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  • Defense Tactics for Your Story

    Writing your story is one thing. Getting your story to the professional--that's the money making--level is another. Here you will find guidelines and tips to make your story submission ready.

@TheScriptLab tweeted: “Quiet People Have the Loudest Minds.” -@StephenKing #Writing

Popular in your network The Script Lab @TheScriptLab "Quiet People Have the Loudest Minds." -@StephenKing #Writing pic.twitter.com/6MeO5dfOQ3 View on Twitter The Fault in Our Stars John Green & Shailene Woodley Reunite: Rule Breakers Hollywood Reporter is tweeting about this. Vulture @vulture From @TheSimpsons to @shondarhimes, these were the 4 most successful TV strategies of 2014: … Continue reading

Final Draft retweeted a photo from Hollywood Reporter on Twitter!

Margie Walker, Here’s a photo that was just shared on Twitter. Go to Twitter Final Draft retweeted

Final Draft retweeted a photo from Hollywood Reporter on Twitter!

Margie Walker, Here’s a photo that was just shared on Twitter. Go to Twitter Final Draft retweeted

The Writer’s Mind

Writers think even when they can’t be writing. It’s been an eventful sabbatical: surgery, recovery, two moves and a permanent home, at last. Writing projects took a back seat but I never stopped thinking about them. Thank you to all the loyal followers who stayed with me with tweets, comments and visits to the Facebook page. … Continue reading

Sabbatical for this Blog

Dear friends, In July two life-changing events occurred. I was diagnosed with breast cancer and my vehicle was hit by someone racing through a red light in a truck. My Volvo S 80 saved my life. But my sternum was severely bruised which curtailed activity for a number of weeks. In addition, I was diagnosed … Continue reading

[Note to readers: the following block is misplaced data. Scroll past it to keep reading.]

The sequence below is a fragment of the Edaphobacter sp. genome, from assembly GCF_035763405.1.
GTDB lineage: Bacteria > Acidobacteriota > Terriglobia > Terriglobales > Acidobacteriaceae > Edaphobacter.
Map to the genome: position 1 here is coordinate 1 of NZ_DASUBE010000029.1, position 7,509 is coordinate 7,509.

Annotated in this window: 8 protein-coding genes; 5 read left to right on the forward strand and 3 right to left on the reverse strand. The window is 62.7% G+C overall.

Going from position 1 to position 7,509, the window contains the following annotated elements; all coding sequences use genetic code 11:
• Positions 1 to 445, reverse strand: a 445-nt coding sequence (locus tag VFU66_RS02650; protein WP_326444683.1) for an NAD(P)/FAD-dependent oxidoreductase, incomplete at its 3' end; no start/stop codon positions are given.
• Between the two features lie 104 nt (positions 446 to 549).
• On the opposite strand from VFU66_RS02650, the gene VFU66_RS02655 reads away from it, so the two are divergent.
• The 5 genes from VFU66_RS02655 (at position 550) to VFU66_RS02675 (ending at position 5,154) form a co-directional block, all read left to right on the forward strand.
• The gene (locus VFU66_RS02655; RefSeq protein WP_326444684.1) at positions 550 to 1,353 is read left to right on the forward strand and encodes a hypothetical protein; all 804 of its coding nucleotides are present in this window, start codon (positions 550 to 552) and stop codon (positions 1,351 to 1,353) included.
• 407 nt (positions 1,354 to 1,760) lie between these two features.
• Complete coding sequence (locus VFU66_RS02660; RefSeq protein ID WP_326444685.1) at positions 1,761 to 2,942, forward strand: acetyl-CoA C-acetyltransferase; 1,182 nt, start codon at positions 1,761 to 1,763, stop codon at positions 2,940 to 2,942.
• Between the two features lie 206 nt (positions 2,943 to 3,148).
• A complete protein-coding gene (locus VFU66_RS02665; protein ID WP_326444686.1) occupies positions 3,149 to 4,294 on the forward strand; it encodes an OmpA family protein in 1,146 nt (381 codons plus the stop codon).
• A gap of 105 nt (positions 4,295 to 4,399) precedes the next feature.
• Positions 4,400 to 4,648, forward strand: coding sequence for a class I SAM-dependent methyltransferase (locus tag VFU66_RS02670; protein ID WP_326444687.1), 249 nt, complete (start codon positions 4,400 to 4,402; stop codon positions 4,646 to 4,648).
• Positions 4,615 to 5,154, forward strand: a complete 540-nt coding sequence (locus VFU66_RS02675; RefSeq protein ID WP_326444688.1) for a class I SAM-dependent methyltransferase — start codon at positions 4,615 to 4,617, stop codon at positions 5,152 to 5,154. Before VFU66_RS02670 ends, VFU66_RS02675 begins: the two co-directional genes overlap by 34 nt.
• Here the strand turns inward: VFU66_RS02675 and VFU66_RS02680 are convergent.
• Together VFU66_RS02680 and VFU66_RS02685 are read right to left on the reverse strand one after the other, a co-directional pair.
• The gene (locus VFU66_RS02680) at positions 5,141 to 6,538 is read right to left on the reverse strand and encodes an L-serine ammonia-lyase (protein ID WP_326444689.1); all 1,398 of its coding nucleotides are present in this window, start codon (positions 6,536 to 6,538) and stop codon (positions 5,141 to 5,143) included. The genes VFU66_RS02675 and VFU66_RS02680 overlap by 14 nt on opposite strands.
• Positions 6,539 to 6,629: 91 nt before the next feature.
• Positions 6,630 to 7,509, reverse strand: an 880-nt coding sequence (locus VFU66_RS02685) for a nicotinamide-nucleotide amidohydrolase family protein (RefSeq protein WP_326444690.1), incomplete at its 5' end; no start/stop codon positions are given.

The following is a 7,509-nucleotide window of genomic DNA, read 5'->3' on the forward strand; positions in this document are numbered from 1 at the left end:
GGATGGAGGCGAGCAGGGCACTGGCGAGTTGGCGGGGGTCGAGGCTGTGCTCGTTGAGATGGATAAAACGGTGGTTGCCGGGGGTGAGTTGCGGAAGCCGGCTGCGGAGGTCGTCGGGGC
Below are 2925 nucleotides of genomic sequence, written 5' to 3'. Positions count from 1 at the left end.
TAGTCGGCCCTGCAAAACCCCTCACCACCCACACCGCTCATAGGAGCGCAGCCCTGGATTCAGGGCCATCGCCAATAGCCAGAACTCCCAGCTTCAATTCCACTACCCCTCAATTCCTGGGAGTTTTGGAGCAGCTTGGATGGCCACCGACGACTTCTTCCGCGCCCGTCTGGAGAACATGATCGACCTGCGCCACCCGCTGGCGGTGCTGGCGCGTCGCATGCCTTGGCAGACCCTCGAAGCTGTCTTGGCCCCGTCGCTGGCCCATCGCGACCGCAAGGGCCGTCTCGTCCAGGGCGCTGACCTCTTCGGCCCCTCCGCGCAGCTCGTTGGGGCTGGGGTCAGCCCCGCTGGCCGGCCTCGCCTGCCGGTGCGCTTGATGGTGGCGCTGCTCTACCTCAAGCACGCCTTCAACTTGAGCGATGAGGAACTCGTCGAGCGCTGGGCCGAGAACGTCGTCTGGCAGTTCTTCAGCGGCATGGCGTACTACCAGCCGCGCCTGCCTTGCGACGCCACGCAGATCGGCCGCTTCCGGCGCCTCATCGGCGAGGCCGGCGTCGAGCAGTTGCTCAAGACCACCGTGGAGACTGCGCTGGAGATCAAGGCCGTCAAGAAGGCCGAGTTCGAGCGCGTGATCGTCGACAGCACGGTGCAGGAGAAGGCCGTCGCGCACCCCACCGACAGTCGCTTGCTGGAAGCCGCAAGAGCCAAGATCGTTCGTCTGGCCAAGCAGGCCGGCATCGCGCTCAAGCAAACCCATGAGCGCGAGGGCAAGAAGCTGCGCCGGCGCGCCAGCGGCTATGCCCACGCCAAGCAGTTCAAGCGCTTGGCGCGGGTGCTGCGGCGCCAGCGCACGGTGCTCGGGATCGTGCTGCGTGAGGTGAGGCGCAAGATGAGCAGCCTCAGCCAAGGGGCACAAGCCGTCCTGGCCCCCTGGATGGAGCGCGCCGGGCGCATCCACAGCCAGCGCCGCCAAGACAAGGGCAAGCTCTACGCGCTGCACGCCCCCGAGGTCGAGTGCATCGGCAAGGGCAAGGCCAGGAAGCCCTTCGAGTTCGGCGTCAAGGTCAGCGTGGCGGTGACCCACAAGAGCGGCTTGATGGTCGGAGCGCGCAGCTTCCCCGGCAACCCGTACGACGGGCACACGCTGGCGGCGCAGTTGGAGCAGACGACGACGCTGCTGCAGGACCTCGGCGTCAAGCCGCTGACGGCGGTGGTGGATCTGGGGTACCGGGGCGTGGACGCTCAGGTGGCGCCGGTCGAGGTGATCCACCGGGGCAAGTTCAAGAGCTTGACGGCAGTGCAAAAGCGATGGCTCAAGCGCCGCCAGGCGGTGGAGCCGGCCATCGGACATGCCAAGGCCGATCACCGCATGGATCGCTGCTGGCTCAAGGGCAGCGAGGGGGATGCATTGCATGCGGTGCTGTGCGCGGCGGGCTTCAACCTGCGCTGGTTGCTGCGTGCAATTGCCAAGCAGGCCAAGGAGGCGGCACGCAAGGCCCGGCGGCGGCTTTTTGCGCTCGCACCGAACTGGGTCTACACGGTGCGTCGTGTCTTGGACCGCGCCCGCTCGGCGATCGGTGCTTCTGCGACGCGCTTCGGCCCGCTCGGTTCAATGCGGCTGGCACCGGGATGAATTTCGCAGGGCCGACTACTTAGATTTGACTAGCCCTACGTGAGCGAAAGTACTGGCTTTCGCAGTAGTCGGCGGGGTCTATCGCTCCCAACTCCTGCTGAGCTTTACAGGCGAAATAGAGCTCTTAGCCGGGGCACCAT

Write in increments: tackle parts of the whole

The outline is the key to writing your story. I am currently working on a script with a co-writer. Since we both know the outline we can plug in scenes no matter where in the story. We are building the story scene by scene but not necessarily written in sequence. Each increment we write adds … Continue reading

What makes a character strong?

When I say strong, I mean a character who grabs your attention during the story and is memorable afterwards.  He or she may or may not have a strong “character.” Think of your five favorite films. Take a look at the character who leads the story. What does he do? Why do you care? Examine … Continue reading

Plot templates and devices, Beware the Jabberwock, my son!

You’ve seen them— the books, lists, articles—that enumerate plots. The betrayed lover, coming of age, the quest, the hero’s journey, etc. There’s nothing wrong with them—as tools. Any reader can tell you they can spot a “plot template.” The story plods, the turns are predictable. The reader puts down the script and picks up the … Continue reading

Two Exercises to help with Dialogue

  If you read scripts by other writers, you will often find the same flaws that industry readers find. One of the shortcomings is flat dialogue. Boring dialogue is one of a script’s elements that will stop a reader. He’ll put down the script, possibly never to pick it up again. Two exercises of writing … Continue reading

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